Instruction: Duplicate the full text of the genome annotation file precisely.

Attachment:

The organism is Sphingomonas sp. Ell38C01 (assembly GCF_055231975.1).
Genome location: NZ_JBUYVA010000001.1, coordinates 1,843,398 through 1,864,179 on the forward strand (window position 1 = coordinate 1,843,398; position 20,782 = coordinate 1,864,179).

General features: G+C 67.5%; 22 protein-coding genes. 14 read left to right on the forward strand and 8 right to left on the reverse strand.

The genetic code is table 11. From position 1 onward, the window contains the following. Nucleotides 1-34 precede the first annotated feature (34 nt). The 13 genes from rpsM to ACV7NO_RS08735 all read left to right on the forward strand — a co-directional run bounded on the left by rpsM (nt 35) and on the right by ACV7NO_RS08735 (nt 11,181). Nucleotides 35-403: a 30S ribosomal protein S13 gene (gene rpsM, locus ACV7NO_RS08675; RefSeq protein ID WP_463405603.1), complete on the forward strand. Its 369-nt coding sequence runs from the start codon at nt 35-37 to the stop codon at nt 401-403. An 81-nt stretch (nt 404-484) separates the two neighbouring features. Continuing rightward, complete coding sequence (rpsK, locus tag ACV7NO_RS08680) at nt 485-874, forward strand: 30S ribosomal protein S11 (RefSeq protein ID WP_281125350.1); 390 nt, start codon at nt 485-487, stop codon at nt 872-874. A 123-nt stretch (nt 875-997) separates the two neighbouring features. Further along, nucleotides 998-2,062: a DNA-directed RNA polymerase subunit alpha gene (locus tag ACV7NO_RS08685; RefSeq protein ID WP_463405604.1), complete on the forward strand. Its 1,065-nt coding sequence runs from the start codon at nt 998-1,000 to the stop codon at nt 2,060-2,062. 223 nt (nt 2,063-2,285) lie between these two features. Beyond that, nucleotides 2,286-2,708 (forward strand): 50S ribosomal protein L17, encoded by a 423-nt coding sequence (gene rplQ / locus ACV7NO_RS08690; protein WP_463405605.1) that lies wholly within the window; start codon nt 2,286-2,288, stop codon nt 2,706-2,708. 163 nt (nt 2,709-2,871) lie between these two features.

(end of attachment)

The organism is Sphingomonas sp. Ell38C01 (assembly GCF_055231975.1).
Genome location: NZ_JBUYVA010000001.1, coordinates 1,843,398 through 1,864,179 on the forward strand (window position 1 = coordinate 1,843,398; position 20,782 = coordinate 1,864,179).

General features: G+C 67.5%; 22 protein-coding genes. 14 read left to right on the forward strand and 8 right to left on the reverse strand.

The genetic code is table 11. From position 1 onward, the window contains the following. Nucleotides 1-34 precede the first annotated feature (34 nt). The 13 genes from rpsM to ACV7NO_RS08735 all read left to right on the forward strand — a co-directional run bounded on the left by rpsM (nt 35) and on the right by ACV7NO_RS08735 (nt 11,181). Nucleotides 35-403: a 30S ribosomal protein S13 gene (gene rpsM, locus ACV7NO_RS08675; RefSeq protein ID WP_463405603.1), complete on the forward strand. Its 369-nt coding sequence runs from the start codon at nt 35-37 to the stop codon at nt 401-403. An 81-nt stretch (nt 404-484) separates the two neighbouring features. Continuing rightward, complete coding sequence (rpsK, locus tag ACV7NO_RS08680) at nt 485-874, forward strand: 30S ribosomal protein S11 (RefSeq protein ID WP_281125350.1); 390 nt, start codon at nt 485-487, stop codon at nt 872-874. A 123-nt stretch (nt 875-997) separates the two neighbouring features. Further along, nucleotides 998-2,062: a DNA-directed RNA polymerase subunit alpha gene (locus tag ACV7NO_RS08685; RefSeq protein ID WP_463405604.1), complete on the forward strand. Its 1,065-nt coding sequence runs from the start codon at nt 998-1,000 to the stop codon at nt 2,060-2,062. 223 nt (nt 2,063-2,285) lie between these two features. Beyond that, nucleotides 2,286-2,708 (forward strand): 50S ribosomal protein L17, encoded by a 423-nt coding sequence (gene rplQ / locus ACV7NO_RS08690; protein WP_463405605.1) that lies wholly within the window; start codon nt 2,286-2,288, stop codon nt 2,706-2,708. 163 nt (nt 2,709-2,871) lie between these two features.